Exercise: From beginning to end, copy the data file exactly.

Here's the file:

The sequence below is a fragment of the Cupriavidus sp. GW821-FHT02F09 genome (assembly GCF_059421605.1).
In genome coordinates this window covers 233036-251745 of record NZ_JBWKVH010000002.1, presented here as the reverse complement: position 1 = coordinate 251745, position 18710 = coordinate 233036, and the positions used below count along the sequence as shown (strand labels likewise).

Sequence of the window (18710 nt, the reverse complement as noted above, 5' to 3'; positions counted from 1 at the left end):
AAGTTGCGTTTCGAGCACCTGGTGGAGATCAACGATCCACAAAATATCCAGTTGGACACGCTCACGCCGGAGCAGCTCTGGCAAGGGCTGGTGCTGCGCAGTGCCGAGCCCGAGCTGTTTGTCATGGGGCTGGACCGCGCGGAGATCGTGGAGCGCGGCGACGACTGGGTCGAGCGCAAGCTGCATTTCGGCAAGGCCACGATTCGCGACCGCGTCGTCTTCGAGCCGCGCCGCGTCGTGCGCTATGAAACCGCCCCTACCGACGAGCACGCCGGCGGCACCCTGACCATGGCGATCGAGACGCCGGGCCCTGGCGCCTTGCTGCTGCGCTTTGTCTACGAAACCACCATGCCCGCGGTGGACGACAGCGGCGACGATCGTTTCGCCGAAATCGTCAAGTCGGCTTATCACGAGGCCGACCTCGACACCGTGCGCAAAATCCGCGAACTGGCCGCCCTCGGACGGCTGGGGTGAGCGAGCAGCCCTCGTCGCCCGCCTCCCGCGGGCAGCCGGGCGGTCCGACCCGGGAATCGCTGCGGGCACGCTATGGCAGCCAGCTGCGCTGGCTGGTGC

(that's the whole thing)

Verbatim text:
The sequence below is a fragment of the Cupriavidus sp. GW821-FHT02F09 genome (assembly GCF_059421605.1).
In genome coordinates this window covers 233036-251745 of record NZ_JBWKVH010000002.1, presented here as the reverse complement: position 1 = coordinate 251745, position 18710 = coordinate 233036, and the positions used below count along the sequence as shown (strand labels likewise).

Sequence of the window (18710 nt, the reverse complement as noted above, 5' to 3'; positions counted from 1 at the left end):
AAGTTGCGTTTCGAGCACCTGGTGGAGATCAACGATCCACAAAATATCCAGTTGGACACGCTCACGCCGGAGCAGCTCTGGCAAGGGCTGGTGCTGCGCAGTGCCGAGCCCGAGCTGTTTGTCATGGGGCTGGACCGCGCGGAGATCGTGGAGCGCGGCGACGACTGGGTCGAGCGCAAGCTGCATTTCGGCAAGGCCACGATTCGCGACCGCGTCGTCTTCGAGCCGCGCCGCGTCGTGCGCTATGAAACCGCCCCTACCGACGAGCACGCCGGCGGCACCCTGACCATGGCGATCGAGACGCCGGGCCCTGGCGCCTTGCTGCTGCGCTTTGTCTACGAAACCACCATGCCCGCGGTGGACGACAGCGGCGACGATCGTTTCGCCGAAATCGTCAAGTCGGCTTATCACGAGGCCGACCTCGACACCGTGCGCAAAATCCGCGAACTGGCCGCCCTCGGACGGCTGGGGTGAGCGAGCAGCCCTCGTCGCCCGCCTCCCGCGGGCAGCCGGGCGGTCCGACCCGGGAATCGCTGCGGGCACGCTATGGCAGCCAGCTGCGCTGGCTGGTGC